First, for those who may be unfamiliar with my work, my dissertation was on conservative attitudes towards unauthorized migration. I used discourse-historical analysis, a critical theory method which entails an examination of both text and context.[1]

I already knew that dissertations are where a lot of good research goes to die. But I had wished for more impact than this and when I hear the things being said about migrants and borders that I have been hearing especially during the course of the Trump administration, I am, to put it very, very mildly, disappointed. Yes, Donald Trump is an authoritarian populist, verging on paleoconservative (in my dissertation work, I found these two otherwise distinct tendencies were virtually indistinguishable on this topic). And yes, this rhetoric is what you would expect from an authoritarian populist. But 1) authoritarian populists were never supposed to actually gain power, and 2) this rhetoric and policy should be swatted down as the fascist[2] nonsense it is. Continue reading “Things I shouldn’t have to say about borders”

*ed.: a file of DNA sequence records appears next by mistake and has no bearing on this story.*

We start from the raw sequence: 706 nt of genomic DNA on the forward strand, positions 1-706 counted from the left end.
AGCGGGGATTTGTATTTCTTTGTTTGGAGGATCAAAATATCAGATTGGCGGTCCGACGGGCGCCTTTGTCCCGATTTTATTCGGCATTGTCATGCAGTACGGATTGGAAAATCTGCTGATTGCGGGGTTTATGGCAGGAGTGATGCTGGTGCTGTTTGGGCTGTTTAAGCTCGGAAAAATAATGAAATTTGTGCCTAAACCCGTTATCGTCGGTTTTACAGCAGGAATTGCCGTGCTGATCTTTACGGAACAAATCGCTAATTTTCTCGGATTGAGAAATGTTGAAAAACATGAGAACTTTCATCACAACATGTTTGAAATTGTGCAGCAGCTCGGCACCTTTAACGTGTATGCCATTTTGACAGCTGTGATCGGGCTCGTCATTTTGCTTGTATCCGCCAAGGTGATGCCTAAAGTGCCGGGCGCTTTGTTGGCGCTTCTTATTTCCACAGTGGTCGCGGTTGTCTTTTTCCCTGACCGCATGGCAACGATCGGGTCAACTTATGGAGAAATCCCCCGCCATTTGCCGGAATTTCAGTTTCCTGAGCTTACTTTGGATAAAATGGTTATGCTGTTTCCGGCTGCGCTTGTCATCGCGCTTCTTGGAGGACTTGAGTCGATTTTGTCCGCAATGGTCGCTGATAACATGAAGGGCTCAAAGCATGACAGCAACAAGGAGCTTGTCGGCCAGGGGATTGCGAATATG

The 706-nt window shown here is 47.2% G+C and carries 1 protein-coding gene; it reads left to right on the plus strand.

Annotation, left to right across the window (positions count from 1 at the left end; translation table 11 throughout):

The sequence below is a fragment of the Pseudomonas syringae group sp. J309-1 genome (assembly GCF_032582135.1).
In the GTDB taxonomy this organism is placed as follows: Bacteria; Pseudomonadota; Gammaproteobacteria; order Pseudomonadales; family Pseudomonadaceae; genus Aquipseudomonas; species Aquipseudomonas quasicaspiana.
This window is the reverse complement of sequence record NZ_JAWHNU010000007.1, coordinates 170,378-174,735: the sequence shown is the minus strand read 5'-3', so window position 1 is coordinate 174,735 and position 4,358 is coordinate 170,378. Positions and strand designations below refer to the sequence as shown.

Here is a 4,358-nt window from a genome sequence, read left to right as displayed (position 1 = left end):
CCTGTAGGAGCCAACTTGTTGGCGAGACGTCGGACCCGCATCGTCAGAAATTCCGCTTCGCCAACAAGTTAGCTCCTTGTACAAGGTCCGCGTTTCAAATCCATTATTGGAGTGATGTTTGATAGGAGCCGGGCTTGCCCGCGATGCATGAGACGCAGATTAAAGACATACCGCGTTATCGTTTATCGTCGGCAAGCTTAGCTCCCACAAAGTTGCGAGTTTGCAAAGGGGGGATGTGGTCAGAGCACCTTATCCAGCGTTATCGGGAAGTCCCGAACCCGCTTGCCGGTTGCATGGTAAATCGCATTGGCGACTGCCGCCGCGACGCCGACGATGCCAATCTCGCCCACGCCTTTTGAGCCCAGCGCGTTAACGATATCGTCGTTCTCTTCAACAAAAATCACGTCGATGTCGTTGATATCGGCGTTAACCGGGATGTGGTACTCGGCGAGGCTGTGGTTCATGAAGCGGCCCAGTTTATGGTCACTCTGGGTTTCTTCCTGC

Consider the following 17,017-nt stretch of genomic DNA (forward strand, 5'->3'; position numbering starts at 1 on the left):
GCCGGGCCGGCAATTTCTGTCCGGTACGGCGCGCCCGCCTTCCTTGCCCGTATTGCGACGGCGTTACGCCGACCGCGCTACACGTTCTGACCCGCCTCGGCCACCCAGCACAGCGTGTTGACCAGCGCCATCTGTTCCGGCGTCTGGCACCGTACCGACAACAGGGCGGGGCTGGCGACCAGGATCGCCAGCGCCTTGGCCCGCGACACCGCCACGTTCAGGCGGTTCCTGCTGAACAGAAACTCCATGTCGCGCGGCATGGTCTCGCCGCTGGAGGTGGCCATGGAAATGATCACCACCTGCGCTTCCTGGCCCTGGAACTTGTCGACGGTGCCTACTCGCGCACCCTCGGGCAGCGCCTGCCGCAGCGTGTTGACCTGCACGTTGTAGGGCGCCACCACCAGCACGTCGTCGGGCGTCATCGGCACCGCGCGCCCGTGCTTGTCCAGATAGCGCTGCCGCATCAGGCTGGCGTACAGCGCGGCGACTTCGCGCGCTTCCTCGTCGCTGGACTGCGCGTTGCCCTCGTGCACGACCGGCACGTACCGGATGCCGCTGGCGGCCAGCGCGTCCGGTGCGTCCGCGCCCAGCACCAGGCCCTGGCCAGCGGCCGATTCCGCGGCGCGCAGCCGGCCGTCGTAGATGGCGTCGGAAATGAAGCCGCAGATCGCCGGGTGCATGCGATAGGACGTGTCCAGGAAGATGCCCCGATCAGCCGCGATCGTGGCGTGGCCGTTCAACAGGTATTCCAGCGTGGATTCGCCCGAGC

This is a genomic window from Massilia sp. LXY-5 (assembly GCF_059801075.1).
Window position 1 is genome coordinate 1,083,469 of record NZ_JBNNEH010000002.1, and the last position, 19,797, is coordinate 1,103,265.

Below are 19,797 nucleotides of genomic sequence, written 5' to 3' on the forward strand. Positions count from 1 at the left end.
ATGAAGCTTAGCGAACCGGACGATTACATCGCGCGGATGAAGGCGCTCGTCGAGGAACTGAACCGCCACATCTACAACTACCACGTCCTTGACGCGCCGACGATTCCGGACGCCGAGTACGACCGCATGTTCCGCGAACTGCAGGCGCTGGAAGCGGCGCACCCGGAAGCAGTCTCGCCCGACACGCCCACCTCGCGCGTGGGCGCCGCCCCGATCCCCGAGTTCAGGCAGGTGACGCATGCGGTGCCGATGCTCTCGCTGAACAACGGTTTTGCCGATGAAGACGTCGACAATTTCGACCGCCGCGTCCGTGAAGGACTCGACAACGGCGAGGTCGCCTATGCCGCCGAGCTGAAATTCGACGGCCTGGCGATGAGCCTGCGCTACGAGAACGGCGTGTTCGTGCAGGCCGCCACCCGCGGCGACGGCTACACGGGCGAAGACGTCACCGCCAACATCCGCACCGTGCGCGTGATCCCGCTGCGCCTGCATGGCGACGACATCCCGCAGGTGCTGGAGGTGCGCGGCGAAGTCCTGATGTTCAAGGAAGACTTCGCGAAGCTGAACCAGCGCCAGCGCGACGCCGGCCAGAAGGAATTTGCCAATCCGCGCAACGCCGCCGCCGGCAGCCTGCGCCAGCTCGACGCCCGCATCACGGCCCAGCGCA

1. [1]David Benfell, “Conservative Views on Undocumented Migration” (doctoral dissertation, Saybrook, 2016). ProQuest (1765416126).
  2. [2]David Benfell, “A simple definition of fascism,” February 14, 2017,

A Marxist counterfactual